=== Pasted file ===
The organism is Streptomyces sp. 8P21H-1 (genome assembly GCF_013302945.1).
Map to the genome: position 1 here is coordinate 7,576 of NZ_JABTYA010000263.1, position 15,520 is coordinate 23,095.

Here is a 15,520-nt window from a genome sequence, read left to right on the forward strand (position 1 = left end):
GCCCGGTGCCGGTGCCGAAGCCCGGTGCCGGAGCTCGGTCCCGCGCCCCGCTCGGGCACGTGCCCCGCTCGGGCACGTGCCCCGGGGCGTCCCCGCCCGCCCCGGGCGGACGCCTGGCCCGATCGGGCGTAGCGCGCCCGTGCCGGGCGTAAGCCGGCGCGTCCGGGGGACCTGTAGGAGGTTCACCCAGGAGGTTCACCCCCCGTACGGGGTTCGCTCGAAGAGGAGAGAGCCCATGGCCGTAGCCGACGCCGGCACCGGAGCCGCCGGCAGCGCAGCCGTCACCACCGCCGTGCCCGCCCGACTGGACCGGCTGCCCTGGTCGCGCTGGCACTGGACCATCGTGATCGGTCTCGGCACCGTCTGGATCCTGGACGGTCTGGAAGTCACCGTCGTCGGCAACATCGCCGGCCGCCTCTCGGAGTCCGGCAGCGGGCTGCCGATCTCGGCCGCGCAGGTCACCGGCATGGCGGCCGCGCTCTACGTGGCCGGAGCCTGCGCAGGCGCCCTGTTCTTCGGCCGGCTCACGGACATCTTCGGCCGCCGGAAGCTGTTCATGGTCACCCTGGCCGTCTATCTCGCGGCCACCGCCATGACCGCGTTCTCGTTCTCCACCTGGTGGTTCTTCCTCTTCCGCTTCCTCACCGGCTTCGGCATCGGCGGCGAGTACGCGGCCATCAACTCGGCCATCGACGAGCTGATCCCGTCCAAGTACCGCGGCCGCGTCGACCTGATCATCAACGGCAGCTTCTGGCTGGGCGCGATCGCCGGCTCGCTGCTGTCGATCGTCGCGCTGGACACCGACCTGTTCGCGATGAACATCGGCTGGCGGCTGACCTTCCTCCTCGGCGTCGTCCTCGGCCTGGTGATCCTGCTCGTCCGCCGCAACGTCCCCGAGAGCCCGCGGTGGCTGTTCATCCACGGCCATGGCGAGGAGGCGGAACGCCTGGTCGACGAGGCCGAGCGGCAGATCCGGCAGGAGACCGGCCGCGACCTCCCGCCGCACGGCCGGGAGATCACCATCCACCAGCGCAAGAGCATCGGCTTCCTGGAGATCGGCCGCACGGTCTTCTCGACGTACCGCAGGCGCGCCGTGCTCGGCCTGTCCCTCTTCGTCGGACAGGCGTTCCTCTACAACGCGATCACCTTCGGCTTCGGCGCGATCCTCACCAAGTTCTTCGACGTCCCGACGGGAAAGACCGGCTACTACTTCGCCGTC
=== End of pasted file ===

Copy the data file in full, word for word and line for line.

The organism is Streptomyces sp. 8P21H-1 (genome assembly GCF_013302945.1).
Map to the genome: position 1 here is coordinate 7,576 of NZ_JABTYA010000263.1, position 15,520 is coordinate 23,095.

Here is a 15,520-nt window from a genome sequence, read left to right on the forward strand (position 1 = left end):
GCCCGGTGCCGGTGCCGAAGCCCGGTGCCGGAGCTCGGTCCCGCGCCCCGCTCGGGCACGTGCCCCGCTCGGGCACGTGCCCCGGGGCGTCCCCGCCCGCCCCGGGCGGACGCCTGGCCCGATCGGGCGTAGCGCGCCCGTGCCGGGCGTAAGCCGGCGCGTCCGGGGGACCTGTAGGAGGTTCACCCAGGAGGTTCACCCCCCGTACGGGGTTCGCTCGAAGAGGAGAGAGCCCATGGCCGTAGCCGACGCCGGCACCGGAGCCGCCGGCAGCGCAGCCGTCACCACCGCCGTGCCCGCCCGACTGGACCGGCTGCCCTGGTCGCGCTGGCACTGGACCATCGTGATCGGTCTCGGCACCGTCTGGATCCTGGACGGTCTGGAAGTCACCGTCGTCGGCAACATCGCCGGCCGCCTCTCGGAGTCCGGCAGCGGGCTGCCGATCTCGGCCGCGCAGGTCACCGGCATGGCGGCCGCGCTCTACGTGGCCGGAGCCTGCGCAGGCGCCCTGTTCTTCGGCCGGCTCACGGACATCTTCGGCCGCCGGAAGCTGTTCATGGTCACCCTGGCCGTCTATCTCGCGGCCACCGCCATGACCGCGTTCTCGTTCTCCACCTGGTGGTTCTTCCTCTTCCGCTTCCTCACCGGCTTCGGCATCGGCGGCGAGTACGCGGCCATCAACTCGGCCATCGACGAGCTGATCCCGTCCAAGTACCGCGGCCGCGTCGACCTGATCATCAACGGCAGCTTCTGGCTGGGCGCGATCGCCGGCTCGCTGCTGTCGATCGTCGCGCTGGACACCGACCTGTTCGCGATGAACATCGGCTGGCGGCTGACCTTCCTCCTCGGCGTCGTCCTCGGCCTGGTGATCCTGCTCGTCCGCCGCAACGTCCCCGAGAGCCCGCGGTGGCTGTTCATCCACGGCCATGGCGAGGAGGCGGAACGCCTGGTCGACGAGGCCGAGCGGCAGATCCGGCAGGAGACCGGCCGCGACCTCCCGCCGCACGGCCGGGAGATCACCATCCACCAGCGCAAGAGCATCGGCTTCCTGGAGATCGGCCGCACGGTCTTCTCGACGTACCGCAGGCGCGCCGTGCTCGGCCTGTCCCTCTTCGTCGGACAGGCGTTCCTCTACAACGCGATCACCTTCGGCTTCGGCGCGATCCTCACCAAGTTCTTCGACGTCCCGACGGGAAAGACCGGCTACTACTTCGCCGTC